I like tea. All types, all brands, all brews. If I’m out shopping and I see something I haven’t tried yet, I have to buy it. My favourite is Jasmine Green, but I mostly drink English Breakfast. I tell people I have two sugars, but I secretly want three. Whatever is going on, tea makes me feel better. If I’m tired I make tea, if I’m ill I make tea, if I’m sad I make tea, if I’m bored I make tea and if there’s an awkward silence in conversation, I make tea.
I like to talk. I’ll talk about anything with anybody. I’m not afraid to make small talk with strangers, or have a deep debate with anyone with a point to make. I like mindless chatter. I like eloquent discourse. Stupid or intelligent. Funny or serious. Speaking or listening. The flow of conversation and the use of words is like second nature to me. I will listen to another’s problems with interest and compassion, and if I’m able, I will offer up advice. I don’t like to switch situations. I’ll tell people of my silly problems, but not my important ones.
I don’t like silence. Silence makes me uncomfortable. When there is no sound, and I’m sat alone in my empty flat, I find myself thinking just a little too hard, and becoming afraid of the dark corners of my mind. I do like peace and quiet, however. I don’t need to hear incessant bustle to be at peace; the sound of the wind, the ocean, the rain on my window are all types of quietness that I enjoy, but utter and complete silence terrifies me.
I like music. Music is beauty; pure and simple. There is very little music I can’t find enjoyment in, and unlike so many, I don’t have any specific genres that I stick to. You name it, I’ll listen. Of course, there are specific songs I don’t really like, and even certain singers, but I will always listen. I have very little musical talent, as much as I’d like to learn, and so I have massive respect for people who can play.
I like to sing. I sing all the time, and it makes me happy. I expect I sound awful, but it’s the only instrument at my disposal, and even when I mess up notes, it makes me laugh. When I can’t sing, I hum, and when I can’t hum, I find small ways to dance. Even if all I can do is tap my foot or my fingers because I’m on a bus, I will. I can’t whistle.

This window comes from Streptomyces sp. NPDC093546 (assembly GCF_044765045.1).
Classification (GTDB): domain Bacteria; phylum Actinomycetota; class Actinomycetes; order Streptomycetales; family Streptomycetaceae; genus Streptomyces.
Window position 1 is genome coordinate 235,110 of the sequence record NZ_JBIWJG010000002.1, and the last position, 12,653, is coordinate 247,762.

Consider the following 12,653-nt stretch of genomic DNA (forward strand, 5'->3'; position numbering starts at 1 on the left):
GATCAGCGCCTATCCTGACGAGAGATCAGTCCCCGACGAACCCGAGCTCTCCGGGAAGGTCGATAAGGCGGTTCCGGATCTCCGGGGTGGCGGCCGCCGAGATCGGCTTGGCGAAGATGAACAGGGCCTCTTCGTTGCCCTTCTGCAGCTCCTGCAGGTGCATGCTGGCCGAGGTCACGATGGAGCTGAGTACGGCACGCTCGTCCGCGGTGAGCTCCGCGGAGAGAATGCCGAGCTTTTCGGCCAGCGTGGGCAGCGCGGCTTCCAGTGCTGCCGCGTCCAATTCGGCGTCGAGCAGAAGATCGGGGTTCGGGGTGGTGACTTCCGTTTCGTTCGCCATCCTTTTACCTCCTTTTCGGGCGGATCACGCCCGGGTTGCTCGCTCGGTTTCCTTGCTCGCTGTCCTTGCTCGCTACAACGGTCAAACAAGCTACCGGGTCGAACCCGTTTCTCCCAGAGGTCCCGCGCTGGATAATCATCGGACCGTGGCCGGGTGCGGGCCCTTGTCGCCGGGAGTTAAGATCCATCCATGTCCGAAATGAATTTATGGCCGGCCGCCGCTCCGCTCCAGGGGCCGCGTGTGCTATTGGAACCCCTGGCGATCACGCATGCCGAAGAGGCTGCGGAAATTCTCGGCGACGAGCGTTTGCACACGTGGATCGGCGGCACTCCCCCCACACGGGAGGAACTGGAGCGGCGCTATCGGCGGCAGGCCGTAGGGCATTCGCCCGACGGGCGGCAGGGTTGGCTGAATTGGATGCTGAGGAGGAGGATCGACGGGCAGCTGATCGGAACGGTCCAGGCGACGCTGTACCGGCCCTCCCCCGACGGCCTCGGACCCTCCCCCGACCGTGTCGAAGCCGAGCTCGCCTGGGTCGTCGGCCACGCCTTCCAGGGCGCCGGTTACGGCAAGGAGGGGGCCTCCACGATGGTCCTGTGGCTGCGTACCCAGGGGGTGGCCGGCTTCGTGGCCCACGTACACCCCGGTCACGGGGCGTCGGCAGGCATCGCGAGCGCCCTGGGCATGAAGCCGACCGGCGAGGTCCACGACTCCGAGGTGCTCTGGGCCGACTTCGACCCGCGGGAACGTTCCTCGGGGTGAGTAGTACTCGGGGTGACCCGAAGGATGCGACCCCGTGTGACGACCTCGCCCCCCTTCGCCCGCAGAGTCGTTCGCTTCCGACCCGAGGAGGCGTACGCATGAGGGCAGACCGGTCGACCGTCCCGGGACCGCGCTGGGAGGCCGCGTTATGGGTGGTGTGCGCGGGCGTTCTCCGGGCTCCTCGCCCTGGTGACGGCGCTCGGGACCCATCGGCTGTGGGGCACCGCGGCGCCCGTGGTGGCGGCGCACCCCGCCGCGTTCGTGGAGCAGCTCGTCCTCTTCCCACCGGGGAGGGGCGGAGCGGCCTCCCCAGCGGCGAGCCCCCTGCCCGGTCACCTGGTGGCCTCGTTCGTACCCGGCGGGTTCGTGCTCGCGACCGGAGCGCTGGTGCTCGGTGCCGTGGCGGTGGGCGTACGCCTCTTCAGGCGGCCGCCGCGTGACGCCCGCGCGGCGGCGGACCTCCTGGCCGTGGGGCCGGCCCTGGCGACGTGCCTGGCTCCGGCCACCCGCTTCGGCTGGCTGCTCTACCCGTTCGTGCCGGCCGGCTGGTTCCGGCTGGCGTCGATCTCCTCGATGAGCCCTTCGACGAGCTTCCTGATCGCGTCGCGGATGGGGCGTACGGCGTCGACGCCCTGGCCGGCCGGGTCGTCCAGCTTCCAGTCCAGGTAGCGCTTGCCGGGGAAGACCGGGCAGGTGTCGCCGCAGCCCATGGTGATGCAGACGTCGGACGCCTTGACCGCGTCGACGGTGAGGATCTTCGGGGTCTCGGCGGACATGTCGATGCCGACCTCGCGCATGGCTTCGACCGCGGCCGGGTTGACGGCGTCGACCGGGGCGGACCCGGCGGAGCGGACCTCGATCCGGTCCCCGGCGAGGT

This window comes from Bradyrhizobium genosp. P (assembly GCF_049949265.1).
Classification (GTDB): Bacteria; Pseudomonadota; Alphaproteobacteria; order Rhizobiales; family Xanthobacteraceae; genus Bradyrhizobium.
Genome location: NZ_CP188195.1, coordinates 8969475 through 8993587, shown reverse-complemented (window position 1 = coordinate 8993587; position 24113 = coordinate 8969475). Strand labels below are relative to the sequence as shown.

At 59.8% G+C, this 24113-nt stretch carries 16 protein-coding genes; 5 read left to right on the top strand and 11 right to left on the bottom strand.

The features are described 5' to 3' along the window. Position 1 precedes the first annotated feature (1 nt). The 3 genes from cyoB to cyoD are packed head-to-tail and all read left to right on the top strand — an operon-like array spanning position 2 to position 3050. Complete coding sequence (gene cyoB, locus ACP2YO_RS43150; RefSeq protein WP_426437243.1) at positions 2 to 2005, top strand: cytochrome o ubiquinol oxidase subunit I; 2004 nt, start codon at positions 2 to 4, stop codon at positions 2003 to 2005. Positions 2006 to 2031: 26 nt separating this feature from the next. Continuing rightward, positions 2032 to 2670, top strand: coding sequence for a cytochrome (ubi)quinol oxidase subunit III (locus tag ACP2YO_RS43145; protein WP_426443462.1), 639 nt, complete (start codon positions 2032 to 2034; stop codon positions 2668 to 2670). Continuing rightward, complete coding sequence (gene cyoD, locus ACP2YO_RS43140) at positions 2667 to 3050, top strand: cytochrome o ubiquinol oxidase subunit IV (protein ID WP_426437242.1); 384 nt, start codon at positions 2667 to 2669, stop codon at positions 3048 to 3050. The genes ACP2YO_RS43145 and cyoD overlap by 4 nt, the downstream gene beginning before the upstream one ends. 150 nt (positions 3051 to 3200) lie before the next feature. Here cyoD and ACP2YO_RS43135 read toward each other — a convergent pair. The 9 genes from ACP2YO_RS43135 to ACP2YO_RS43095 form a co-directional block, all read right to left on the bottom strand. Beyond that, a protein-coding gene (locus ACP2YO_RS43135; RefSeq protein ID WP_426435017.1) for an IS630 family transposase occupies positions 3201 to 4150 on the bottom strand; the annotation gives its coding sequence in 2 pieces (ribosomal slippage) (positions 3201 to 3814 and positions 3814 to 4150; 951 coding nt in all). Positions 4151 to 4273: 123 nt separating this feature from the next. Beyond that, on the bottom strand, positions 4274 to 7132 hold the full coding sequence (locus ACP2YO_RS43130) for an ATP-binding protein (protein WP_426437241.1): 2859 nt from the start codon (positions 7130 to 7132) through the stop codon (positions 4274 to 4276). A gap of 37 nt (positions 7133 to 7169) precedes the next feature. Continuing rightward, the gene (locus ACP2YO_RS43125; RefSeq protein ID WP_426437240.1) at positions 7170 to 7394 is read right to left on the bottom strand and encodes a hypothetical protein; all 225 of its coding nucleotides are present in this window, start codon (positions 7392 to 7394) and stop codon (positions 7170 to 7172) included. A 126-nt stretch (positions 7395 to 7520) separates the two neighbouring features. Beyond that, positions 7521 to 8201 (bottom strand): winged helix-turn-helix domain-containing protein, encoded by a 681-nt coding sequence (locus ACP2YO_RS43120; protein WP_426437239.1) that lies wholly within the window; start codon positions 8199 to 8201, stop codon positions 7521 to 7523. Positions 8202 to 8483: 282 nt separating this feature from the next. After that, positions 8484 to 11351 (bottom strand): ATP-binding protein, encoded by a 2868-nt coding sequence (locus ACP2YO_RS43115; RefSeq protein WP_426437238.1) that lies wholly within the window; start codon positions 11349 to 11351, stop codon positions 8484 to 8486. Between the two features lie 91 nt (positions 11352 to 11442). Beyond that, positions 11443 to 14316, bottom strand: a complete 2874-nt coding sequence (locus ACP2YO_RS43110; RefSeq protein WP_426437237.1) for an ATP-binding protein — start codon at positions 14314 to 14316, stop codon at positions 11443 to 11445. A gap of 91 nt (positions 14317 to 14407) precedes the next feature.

I don’t like whistling. I don’t know why, really, but somehow the sound irritates me. When I hear someone whistling, I become annoyed, and quite quickly, too. I don’t suppose I’ll ever really know the cause, but somehow I feel like it’s the most artificial noise I’ve ever heard. It’s fake happiness, or at least, that’s how I interpret it on a subconscious level.
I like to be happy. Laughter is good for the soul, and I will go out of my way to find something funny in a normal situation, to the point where I very rarely take anything too seriously anymore. That particular mentality has got me into trouble on more than one occasion, mostly for laughing at what is deemed ‘an inappropriate moment’ and being fully incapable of suppressing it. Many people I know consider this to be my worst habit, but I disagree. Can you think of any feeling better in the world than wanting to laugh so badly that you just can’t contain it? I can’t. I don’t laugh at everything; I do have some morals, I promise, but there is so much blatant stupidity in the world, I feel that if I don’t laugh, I just might cry.
I don’t like to cry. It makes me feel weak and vulnerable, which in turn makes me angry. It was never acceptable to cry when I was a child, and it was never acceptable to talk about all the bad things that happened back then. I’ve carried this with me into adulthood, and I expect it will stay with me until I die. Don’t cry. Crying is for babies. Forget it happened. Move on. Don’t dwell on the past. You can’t do anything about it. Don’t cry. It could be worse. Have some tea, you’ll feel better.
I like tea.